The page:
While rejecting the general notion of cataloging an expression, the Working Group nevertheless affirmed the value of collocation at the expression level in catalog displays in order to provide additional guidance to the users of our catalogs. In our first Interim Report to the JSC, we recommended that our Charge be altered to focus upon the latter: facilitating expression-level collocation of separate manifestation-level records. This approach is represented by Option 5 of the original data models in the 0.24 Working Group, and also is mentioned by the Library of Congress in its action plan for bibliographic control of web resources:
|2.4||Define functional requirements for systems that can manage separate records for related manifestations at the global level and consolidate them for display at the local level. Communicate the requirements to the vendor community and encourage their adoption.|
In our initial interim report, we also described a possible table structure that could be used to link manifestation records at the expression level. We have now further refined the table structure model and, in the options discussed below, have tried to relate it to the existing MARC 21 formats.
During the past six months, under a new charge from the JSC , we have been working on specific changes to AACR to accommodate expression-level collocation. As a part of this, we have been considering how best this collocation might be achieved in the MARC 21 world. This has necessarily taken us away from thinking about how a single record might be displayed and toward thinking about how relationships between records can be displayed in an intelligible way in index displays.
The following is a summary of how various MARC 21-based solutions might facilitate the collocation of expression-level data. We have deliberately not included actual examples for any of these situations for three reasons:
|III.1||The bibliographic record contains only data common to all manifestations (0.24 Options 1 and 3) with data that varies recorded in a Holdings or other type of subrecord.|
|The bibliographic record contains data for all manifestations in repeatable fields, if necessary. (0.24 Option 2)|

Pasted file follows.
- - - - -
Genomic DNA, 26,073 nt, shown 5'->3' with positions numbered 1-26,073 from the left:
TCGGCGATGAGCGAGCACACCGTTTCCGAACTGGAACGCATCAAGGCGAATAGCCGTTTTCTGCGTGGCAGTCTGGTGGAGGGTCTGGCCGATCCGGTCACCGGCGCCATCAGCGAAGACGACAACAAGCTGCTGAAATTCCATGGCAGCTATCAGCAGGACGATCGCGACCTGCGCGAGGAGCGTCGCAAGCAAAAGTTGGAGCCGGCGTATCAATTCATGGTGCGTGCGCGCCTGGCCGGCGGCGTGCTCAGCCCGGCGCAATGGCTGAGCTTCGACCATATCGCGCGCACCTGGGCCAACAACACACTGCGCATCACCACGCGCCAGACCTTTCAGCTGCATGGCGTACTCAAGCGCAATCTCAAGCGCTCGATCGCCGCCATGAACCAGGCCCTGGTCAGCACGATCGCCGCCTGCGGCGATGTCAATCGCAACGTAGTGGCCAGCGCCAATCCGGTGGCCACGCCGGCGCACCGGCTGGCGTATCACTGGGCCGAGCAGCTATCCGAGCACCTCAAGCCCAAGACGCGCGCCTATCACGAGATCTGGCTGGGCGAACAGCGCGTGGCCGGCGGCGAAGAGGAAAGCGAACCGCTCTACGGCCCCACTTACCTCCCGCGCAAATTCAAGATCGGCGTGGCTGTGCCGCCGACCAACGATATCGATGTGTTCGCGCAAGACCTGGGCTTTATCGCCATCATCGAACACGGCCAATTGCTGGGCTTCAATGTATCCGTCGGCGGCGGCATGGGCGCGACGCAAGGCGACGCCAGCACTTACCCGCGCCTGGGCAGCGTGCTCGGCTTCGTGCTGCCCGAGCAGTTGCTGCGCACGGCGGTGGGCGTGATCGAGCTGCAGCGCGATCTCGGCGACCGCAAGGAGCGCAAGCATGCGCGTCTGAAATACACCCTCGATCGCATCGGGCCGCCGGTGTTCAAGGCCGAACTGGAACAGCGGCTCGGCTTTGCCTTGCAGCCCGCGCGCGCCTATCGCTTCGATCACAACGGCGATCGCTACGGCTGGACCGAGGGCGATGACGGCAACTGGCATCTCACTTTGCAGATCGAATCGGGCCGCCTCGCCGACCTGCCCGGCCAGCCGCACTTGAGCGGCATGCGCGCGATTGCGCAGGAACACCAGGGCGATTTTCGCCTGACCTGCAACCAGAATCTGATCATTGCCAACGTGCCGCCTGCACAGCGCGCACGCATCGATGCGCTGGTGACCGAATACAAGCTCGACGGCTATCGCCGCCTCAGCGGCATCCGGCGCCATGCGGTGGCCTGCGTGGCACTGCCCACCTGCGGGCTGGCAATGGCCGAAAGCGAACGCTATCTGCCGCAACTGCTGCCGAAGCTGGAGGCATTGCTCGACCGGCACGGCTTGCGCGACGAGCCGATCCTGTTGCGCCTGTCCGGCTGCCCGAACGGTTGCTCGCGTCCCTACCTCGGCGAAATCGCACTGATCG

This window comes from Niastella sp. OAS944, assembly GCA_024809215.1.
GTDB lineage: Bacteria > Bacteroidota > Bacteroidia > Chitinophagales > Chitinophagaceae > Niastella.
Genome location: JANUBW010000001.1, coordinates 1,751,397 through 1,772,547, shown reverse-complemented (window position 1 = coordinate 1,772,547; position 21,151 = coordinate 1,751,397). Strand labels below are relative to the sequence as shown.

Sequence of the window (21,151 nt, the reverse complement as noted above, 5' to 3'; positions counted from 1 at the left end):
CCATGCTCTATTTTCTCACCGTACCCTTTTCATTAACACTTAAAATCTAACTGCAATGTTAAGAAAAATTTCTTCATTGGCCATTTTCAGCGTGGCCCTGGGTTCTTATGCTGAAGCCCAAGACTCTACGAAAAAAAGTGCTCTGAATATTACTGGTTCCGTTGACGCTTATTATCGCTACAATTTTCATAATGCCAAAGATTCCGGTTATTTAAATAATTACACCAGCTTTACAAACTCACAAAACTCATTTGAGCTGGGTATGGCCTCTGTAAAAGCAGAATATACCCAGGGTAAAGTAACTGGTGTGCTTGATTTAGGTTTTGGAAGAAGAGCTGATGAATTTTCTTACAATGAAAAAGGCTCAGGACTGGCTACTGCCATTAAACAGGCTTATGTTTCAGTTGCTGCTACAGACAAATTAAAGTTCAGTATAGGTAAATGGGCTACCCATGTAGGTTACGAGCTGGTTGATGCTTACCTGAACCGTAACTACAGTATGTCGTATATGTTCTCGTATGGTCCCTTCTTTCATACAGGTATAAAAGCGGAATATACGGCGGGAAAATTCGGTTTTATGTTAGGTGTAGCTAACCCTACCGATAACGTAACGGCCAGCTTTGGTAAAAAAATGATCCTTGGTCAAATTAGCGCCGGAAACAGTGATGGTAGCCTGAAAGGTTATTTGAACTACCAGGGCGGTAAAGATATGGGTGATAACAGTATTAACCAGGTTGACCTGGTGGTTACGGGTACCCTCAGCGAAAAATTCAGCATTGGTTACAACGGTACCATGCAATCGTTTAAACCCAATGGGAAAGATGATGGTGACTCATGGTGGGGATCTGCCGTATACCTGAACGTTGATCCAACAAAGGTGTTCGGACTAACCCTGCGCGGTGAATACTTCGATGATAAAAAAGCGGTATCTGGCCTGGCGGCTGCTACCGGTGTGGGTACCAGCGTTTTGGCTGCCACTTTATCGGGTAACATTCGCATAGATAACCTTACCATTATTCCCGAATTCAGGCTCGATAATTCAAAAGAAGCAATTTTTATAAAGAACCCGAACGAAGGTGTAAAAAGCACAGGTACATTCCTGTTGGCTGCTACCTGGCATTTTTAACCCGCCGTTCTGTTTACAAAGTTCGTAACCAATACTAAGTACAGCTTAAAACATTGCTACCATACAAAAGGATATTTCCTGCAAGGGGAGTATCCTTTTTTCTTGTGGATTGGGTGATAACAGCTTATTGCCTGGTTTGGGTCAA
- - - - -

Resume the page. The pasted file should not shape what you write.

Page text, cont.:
|The bibliographic record for one manifestation is allowed to "stand in" for the bibliographic data of the other manifestations, with data that varies for other manifestations appearing in Holdings or other subrecords. (0.24 Option 4)|
The following are some descriptions of these approaches:
|III.4||(CONSER Single-Record Technique). The bibliographic record for one manifestation is allowed to "stand in" for the bibliographic data of the other manifestation. The bibliographic record for the print serial is edited to note the availability of the electronic version, and to include an 856 field to access the electronic version. While the CONSER technique does not specifically describe the use of the Holdings Format, libraries who use this technique may attach holdings records for both the print and electronic manifestations to the same bibliographic record so that this approach ends up looking like III.3 (above). Like the other variants on the single record approach, the CONSER technique is applied only in cases where the bibliographic description for one manifestation can be used for the other manifestation as well.|
|130||0#||$a Bible. $p N.T. $l English. $s Authorized|
The Working Group is currently working on incorporating additional rules into Chapter 25 that will allow for the creation of a heading for other types of expressions as well, should a library decide that it is desirable. If changes to AACR such as these are approved, it is logical to begin looking for ways that the authority format might accommodate these headings. Just as work-level authority records are currently used to collocate headings at the work level, expression-level authority records could be used to collocate headings at the expression level.
At this stage in our work, several things are undeveloped. For example, we haven't determined what such a heading would be called: Expression-level uniform title? Expression-level heading? Expression-level citation? The Working Group has also not yet determined exactly what such a heading/citation for an expression would look like or how it would be formed. While it is tempting to think in terms of stringing additional wording onto the end of a work uniform title to differentiate an expression, there will be times when this model might become cumbersome and confusing for catalogers.